A further exploration into the exploitative nature of colonialism in the realm of ideas is made by Kader Attia’s Untitled (Ghardaia). Made entirely from couscous, a regional culinary staple, Untitled (Ghardaia) is a scale model of the Algerian city of Ghardaia. It is juxtaposed against the prints of Western modernist pioneer architects Le Corbusier and Fernand Pouillon, and a copy of a UNESCO certificate that designates Ghardaia as a World Heritage Site.
The work draws attention to the fact that both the architects borrowed and reworked the Mozabite architecture, which is native to the city of Ghardaia and to the ancient Mzab region, but none credited their sources. It also draws attention to France’s 19th century colonisation of Algeria and the relationship of exploitation that it was sustained on.
The migratory movements
An underlying theme that runs through the exhibition is migration and movement. Most artists in the exhibition have either mixed heritages or have lived and practiced in between places and cultures, bringing a peculiar depth to their artistic meditations.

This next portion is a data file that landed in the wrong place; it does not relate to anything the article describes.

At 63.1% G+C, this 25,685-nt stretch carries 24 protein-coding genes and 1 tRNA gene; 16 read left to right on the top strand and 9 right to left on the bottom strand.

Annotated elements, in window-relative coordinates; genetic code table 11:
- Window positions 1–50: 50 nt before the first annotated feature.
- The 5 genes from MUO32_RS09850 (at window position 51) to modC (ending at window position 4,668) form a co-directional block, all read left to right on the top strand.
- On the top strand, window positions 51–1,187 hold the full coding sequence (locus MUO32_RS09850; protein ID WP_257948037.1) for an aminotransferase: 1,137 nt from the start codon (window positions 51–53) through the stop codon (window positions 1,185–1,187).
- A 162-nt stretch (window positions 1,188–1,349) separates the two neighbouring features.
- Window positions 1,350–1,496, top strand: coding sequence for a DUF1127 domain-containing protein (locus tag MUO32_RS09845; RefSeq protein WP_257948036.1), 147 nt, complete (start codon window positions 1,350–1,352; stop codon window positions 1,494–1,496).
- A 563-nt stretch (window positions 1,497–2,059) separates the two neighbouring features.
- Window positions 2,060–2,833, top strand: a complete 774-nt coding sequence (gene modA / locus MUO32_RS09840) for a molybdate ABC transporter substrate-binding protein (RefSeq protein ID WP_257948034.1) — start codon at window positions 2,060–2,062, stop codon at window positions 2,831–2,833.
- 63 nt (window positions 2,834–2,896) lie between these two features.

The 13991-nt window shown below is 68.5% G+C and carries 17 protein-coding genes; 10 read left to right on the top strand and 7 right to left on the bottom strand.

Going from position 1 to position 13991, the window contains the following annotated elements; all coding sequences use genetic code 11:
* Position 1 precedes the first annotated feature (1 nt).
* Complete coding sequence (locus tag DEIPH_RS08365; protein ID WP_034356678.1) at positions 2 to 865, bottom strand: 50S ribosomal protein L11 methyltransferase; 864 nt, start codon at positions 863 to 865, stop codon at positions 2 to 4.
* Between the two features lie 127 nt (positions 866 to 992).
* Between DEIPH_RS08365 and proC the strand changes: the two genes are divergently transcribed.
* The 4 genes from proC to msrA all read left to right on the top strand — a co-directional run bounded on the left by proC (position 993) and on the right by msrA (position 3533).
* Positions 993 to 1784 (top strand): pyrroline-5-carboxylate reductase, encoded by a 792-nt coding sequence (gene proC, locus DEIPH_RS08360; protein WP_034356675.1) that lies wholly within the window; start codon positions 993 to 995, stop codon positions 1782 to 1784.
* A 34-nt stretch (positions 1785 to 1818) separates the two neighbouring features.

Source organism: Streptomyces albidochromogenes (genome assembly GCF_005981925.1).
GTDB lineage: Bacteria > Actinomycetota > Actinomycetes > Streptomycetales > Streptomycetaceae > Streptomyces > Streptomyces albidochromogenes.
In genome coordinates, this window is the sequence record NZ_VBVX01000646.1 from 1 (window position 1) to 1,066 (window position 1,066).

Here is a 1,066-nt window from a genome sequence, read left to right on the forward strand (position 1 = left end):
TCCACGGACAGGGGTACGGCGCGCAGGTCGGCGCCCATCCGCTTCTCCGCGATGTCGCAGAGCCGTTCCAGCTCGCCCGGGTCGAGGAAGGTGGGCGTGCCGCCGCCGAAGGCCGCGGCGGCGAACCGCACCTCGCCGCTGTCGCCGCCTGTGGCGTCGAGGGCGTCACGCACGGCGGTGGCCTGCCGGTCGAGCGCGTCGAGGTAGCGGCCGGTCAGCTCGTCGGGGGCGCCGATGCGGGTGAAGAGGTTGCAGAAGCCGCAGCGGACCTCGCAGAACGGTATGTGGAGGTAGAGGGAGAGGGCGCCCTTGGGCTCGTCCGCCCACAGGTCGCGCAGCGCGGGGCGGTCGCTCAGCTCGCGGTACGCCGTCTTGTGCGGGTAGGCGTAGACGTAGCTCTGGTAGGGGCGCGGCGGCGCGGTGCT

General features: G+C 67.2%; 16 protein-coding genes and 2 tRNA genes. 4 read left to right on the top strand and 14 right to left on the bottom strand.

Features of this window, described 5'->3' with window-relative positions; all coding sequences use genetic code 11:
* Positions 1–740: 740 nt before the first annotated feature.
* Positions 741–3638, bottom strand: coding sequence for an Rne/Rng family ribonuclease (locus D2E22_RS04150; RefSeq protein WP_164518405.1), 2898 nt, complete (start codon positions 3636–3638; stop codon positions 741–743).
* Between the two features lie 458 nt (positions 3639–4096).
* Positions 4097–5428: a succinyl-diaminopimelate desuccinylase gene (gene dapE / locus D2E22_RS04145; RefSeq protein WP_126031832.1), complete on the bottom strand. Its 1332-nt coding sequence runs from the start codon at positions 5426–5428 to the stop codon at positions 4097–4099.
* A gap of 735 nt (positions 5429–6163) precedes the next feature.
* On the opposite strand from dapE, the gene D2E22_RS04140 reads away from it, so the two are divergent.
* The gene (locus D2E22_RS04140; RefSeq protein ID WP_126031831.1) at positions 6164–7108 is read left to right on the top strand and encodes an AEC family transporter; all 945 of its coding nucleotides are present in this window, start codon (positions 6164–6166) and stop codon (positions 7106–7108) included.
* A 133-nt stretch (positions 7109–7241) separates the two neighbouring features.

Gülsün Karamustafa, one of Turkey’s most outspoken and celebrated artists, is a veteran in examining issues of gender, globalisation and migration. Her Create Your Own Story with the Given Material (1997), as addressed in the explanatory title, is a statement on creating new lives and meanings with whatever is thrown one’s way at the advent of a life in new, often alien places. It features child-sized white cotton shirts that have been sewn shut with black cord – a reference to the plight of immigrant children in Turkey for whom safe passage into the country does not guarantee subsequent freedom of movement, nor a better life.